Organizations today have created rules and regulations that govern the conduct of the employees. Even though the rules are binding depending on the nature of work the employees indulge in, the freedom to associate with whomever one chooses remains a constitutional right of each employee (Turvey & Crowder, 2013). This provision allows employees to interact with everyone irrespective of the organization he/she works for, organizational rank, race, gender and other factors that make up the social aspects of humanity.
While the freedom to associate remains a choice of the employee, some organizations with regard to the nature of work they indulge might deter their employees from exercising their constitutional provision of interaction as it might compromise with service delivery. One such organization is a law enforcement agency which has the mandate to ensure that there is law and order in the community irrespective of their relationship with whomever they have jurisdiction over (Avery, 2014).. Their operations are bound by the basic values that provide for responsible stewardship, respect and excellence and the need for personal development ensuring that the dignity of their clients and employers are maintained.
The freedom of association for law enforcement agency employees might be compromised so as to ensure equal protection of the parties involved in an enforcement case, when there is need for particular information to remain a secret and when there are similar provisions in the public sector employment requiring the interests of the clients in a law enforcement process be protected (Avery, 2014). It is however important to note that the employees are not denied the freedom to associate with everybody, there are regulations that govern the denial of association with specified individuals who are in most cases part of the case they are handling. Also, there are limitations on the kind of interactions they might indulge in when the law requires that the binding law be absconded for a while.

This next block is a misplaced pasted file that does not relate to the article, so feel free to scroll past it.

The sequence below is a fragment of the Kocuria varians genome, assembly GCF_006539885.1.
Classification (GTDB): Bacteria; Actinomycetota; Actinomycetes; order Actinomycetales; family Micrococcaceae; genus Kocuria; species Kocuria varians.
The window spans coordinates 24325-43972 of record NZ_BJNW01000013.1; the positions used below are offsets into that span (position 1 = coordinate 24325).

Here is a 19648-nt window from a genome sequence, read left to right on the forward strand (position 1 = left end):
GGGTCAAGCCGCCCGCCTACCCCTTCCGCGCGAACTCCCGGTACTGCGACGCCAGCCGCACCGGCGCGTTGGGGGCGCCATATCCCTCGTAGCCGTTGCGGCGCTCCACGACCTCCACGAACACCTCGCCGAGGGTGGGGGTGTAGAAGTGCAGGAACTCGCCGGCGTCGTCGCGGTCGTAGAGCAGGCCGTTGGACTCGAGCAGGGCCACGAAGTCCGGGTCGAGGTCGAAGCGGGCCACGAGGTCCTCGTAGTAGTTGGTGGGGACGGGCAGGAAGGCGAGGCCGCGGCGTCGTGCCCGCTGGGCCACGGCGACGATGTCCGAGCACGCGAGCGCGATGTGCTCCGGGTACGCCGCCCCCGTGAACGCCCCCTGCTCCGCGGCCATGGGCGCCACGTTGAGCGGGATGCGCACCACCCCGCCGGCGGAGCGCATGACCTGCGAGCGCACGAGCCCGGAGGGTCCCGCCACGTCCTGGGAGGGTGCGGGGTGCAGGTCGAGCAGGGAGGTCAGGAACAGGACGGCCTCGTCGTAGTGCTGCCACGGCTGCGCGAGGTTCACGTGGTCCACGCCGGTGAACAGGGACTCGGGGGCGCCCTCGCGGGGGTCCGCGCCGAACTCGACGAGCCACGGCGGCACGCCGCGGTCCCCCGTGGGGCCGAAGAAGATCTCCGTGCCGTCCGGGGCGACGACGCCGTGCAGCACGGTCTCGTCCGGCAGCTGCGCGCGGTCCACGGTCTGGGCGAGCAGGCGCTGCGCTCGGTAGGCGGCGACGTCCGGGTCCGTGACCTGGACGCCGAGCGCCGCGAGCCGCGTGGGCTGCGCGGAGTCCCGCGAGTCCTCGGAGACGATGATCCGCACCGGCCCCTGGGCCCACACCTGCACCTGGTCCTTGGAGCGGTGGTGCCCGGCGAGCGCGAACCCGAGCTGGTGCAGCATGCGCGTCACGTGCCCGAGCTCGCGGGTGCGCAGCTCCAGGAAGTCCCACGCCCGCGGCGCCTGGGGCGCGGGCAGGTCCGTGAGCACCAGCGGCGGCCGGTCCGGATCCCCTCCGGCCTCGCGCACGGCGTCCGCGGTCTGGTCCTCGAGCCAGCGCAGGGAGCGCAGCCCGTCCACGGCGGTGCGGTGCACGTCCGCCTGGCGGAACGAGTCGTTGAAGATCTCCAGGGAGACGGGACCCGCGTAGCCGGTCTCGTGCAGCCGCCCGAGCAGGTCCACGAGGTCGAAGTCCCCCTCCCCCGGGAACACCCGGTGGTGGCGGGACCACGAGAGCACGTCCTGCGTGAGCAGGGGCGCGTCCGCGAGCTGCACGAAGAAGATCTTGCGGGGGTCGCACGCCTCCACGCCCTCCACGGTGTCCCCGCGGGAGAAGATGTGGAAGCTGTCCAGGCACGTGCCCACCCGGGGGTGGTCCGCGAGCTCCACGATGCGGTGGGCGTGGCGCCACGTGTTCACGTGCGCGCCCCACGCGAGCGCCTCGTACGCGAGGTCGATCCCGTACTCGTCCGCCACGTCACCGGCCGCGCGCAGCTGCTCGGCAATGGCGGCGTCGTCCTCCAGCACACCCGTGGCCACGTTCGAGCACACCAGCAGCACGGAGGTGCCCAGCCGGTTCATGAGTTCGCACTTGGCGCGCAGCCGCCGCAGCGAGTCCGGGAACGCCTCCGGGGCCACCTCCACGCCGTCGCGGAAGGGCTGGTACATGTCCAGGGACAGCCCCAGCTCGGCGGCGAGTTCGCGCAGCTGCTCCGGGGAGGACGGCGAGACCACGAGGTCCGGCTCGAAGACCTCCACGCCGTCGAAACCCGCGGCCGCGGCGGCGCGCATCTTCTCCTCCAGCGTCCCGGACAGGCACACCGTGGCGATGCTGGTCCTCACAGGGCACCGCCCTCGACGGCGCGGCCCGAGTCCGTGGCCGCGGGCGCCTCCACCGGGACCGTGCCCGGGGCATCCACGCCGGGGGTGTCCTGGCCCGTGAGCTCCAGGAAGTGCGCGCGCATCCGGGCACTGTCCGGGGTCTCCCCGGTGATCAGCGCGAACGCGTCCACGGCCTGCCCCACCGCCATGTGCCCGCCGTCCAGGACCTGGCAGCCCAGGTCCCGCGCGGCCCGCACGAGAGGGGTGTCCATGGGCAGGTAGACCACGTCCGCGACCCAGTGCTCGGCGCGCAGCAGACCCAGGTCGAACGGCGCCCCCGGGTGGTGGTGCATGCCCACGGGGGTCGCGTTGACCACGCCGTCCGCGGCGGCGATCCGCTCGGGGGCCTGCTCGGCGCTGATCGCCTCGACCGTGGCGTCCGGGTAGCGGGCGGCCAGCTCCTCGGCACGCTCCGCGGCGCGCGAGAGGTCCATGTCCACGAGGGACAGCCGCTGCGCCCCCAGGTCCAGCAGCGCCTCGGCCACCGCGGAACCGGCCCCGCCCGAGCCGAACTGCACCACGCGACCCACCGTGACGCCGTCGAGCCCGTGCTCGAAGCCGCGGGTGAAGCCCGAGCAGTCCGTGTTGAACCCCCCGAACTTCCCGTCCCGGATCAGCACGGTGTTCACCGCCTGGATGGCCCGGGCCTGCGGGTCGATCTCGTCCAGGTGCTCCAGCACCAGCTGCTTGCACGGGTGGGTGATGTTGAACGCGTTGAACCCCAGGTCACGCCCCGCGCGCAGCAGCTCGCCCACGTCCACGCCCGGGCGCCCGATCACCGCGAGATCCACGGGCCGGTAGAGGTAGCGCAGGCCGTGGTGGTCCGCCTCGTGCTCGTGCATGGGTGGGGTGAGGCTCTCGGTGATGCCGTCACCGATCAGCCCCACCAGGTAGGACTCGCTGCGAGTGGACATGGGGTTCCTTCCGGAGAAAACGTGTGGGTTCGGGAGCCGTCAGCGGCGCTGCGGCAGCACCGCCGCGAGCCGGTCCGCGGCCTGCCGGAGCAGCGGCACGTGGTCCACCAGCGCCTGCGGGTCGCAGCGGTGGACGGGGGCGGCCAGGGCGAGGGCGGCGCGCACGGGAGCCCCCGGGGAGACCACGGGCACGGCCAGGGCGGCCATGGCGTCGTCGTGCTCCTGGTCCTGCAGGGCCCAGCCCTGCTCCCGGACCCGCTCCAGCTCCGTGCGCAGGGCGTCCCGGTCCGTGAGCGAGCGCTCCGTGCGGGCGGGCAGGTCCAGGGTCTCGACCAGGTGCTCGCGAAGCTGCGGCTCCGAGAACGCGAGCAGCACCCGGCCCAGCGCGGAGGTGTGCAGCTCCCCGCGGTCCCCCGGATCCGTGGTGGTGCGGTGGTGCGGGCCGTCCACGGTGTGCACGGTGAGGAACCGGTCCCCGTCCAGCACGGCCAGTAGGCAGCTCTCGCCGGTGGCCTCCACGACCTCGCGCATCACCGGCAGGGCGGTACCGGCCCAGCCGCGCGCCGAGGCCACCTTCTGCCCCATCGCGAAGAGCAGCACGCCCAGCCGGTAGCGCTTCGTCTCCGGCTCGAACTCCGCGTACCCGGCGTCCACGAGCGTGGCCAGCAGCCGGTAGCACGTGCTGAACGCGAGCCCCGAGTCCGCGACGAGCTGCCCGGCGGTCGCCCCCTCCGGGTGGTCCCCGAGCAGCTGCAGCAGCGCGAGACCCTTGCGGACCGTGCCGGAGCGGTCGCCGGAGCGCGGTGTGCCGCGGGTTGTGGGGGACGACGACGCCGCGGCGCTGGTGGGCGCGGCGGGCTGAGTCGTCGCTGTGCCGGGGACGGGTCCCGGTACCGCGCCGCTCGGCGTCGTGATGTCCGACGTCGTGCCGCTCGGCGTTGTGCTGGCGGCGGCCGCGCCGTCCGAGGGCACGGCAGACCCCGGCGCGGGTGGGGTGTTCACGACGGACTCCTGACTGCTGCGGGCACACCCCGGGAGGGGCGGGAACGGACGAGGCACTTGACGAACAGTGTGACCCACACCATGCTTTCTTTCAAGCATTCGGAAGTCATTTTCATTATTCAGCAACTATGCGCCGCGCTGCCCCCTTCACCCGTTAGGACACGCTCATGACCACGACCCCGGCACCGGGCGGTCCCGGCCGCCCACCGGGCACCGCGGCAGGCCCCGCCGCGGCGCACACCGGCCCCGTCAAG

Avery, I. T. (2014). Legal issues in criminal justice administration, (2nd ed.). Belmont, CA: Wadsworth Publishing. ISBN-13: 978-1-305-30540-3
Turvey, B. E., & Crowder, S. (2013). Ethical justice: Applied issues for criminal justice students and professionals. Oxford: Elsevier Academic Press.